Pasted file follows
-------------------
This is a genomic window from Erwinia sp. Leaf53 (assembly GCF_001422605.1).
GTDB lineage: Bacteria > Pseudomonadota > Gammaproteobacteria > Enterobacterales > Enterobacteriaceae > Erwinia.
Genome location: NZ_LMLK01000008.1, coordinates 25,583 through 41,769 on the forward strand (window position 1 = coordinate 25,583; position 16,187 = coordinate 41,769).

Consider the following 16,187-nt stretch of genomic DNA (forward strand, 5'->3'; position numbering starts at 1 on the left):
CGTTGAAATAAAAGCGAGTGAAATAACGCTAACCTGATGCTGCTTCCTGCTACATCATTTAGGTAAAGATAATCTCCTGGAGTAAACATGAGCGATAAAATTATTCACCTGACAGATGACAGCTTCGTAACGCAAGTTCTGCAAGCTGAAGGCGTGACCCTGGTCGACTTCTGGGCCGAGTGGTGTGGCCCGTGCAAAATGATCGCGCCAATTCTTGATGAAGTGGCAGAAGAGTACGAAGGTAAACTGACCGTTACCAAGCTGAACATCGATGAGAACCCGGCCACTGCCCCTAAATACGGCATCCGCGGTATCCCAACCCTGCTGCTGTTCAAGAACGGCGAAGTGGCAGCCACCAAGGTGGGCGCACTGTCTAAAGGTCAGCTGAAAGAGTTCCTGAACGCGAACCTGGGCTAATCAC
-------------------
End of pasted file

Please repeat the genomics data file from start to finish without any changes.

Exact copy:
This is a genomic window from Erwinia sp. Leaf53 (assembly GCF_001422605.1).
GTDB lineage: Bacteria > Pseudomonadota > Gammaproteobacteria > Enterobacterales > Enterobacteriaceae > Erwinia.
Genome location: NZ_LMLK01000008.1, coordinates 25,583 through 41,769 on the forward strand (window position 1 = coordinate 25,583; position 16,187 = coordinate 41,769).

Consider the following 16,187-nt stretch of genomic DNA (forward strand, 5'->3'; position numbering starts at 1 on the left):
CGTTGAAATAAAAGCGAGTGAAATAACGCTAACCTGATGCTGCTTCCTGCTACATCATTTAGGTAAAGATAATCTCCTGGAGTAAACATGAGCGATAAAATTATTCACCTGACAGATGACAGCTTCGTAACGCAAGTTCTGCAAGCTGAAGGCGTGACCCTGGTCGACTTCTGGGCCGAGTGGTGTGGCCCGTGCAAAATGATCGCGCCAATTCTTGATGAAGTGGCAGAAGAGTACGAAGGTAAACTGACCGTTACCAAGCTGAACATCGATGAGAACCCGGCCACTGCCCCTAAATACGGCATCCGCGGTATCCCAACCCTGCTGCTGTTCAAGAACGGCGAAGTGGCAGCCACCAAGGTGGGCGCACTGTCTAAAGGTCAGCTGAAAGAGTTCCTGAACGCGAACCTGGGCTAATCAC